Small gestures can make a big impact
The Cubs (and many other sports teams) are constantly watching what other companies are doing on social media, and we’re all looking to implement the next big thing. That said, many of our most powerful moments with fans have come as a result of small, simple gestures.
On Twitter, we’re proactively monitoring for opportunities to make a difference. If a fan tweets, “It’s my family’s first time at a Wrigley Field,” we’ll likely ask that fan where they’re sitting and stop by with a small gift. Even more, we’ll stay for a few minutes to hear their story and make sure everyone is having a good time at the ballpark. Those visits are simple to coordinate and they take 10 minutes of my time, however that interaction could become a lifelong memory for a first-timer at Wrigley Field. These fans can’t wait to tell their friends about the experience, resulting in priceless tweets like these:
@EC78: A #Cubs employee just came to our section to personally deliver souvenirs to my cousins, who are here for 1st time. Wow. @CubsInsider
@EC78: Still can’t get over your thoughtful gesture #Cubs. To say that was really nice is an understatement. Two new fans for life. @CubsInsider
In-game visits and giveaways are good, but we can also address and resolve negative experiences through social media. We reply to fans’ complaints online or offline if needed, whether they’re addressed directly to us or discovered through monitoring.
People don’t always need material gifts to be satisfied. Social media can offer a sense of community during exciting or difficult times. After beloved Ron Santo passed away last year, we collected and shared uplifting memories from our Twitter and Facebook pages. That stream of positive stories helped console many of our followers and front office staff. We often share fans’ tweets and pictures, which is very meaningful to our followers. Even a personal reply surpasses what many companies offer online.
I’ll conclude this point with a story that remains one of my favorites. We learned through several @CubsInsider followers that Cubs fan Ryan Maloney’s seven-week-old son, Rhys, was recovering from surgery in the hospital. W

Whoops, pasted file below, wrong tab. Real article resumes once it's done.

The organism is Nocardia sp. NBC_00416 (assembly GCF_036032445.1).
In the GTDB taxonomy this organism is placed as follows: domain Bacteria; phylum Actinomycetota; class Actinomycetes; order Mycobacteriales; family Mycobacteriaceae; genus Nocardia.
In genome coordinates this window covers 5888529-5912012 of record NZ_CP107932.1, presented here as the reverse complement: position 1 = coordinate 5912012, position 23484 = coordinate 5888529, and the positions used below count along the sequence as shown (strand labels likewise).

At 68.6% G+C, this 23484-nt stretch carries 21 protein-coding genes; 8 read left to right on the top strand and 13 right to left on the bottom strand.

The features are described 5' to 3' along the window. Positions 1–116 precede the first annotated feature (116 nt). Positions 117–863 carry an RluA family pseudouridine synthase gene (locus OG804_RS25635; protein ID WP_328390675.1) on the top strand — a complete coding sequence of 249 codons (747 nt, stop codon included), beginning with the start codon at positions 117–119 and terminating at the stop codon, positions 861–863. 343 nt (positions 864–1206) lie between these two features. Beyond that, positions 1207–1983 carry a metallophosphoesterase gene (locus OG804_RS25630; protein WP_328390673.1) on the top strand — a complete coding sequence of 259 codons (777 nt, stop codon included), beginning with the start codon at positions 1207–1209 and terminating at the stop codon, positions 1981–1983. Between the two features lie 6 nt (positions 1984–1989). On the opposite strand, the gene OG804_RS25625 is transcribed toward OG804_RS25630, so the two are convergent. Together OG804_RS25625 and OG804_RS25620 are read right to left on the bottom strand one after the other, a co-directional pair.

e sent him a care package, which led to a series of tweets and a blog post from Ryan. He returned the online-to-offline favor by traveling to Chicago for a game—even returning for the rescheduled make-up game—just to say “thank you” in person. You can read about Rhys’ story here.
Don’t lose sight of your core value
@CubsInsider has carved out a niche for personal interaction, however we must not lose sight of our purpose and core offering. We’re an official outlet for Cubs news and a representative of Major League Baseball, which means our conversations won’t include rumored deals, unofficial reports or opinions that could undermine others within the organization. This sounds like common sense, however I’ve seen too many corporate accounts that reflect an individual’s point of view more than that of an organization. These companies often show up in the news and become case studies for what not to do.
Cubs fans sign up to follow our social media platforms because they want content and insight that no one outside of the organization can provide. Sweepstakes, contests, personal visits, gifts—these are all bonuses that help exceed expectations, but can ultimately be found elsewhere. Don’t forget to meet your consumers’ expectations with the basic content they’re expecting before jumping to exceed expectations with the extras.
The approach outlined in this blog post results in a very rewarding social media platform, both for our followers and our staff. We’ve seen that doing the right thing both online and offline is the best way to establish a meaningful connection with our fan base. Doing the right thing turns out to be good for business as well. Over the last two years, the club has seen a 320 percent increase in social media followers with a corresponding boost in social media-sourced revenue and web traffic. We’re looking at several new programs for the 2012 season to build on this success.
I hope you’ll shoot us a tweet next time you’re at Wrigley Field. We’ll be sure to say hello!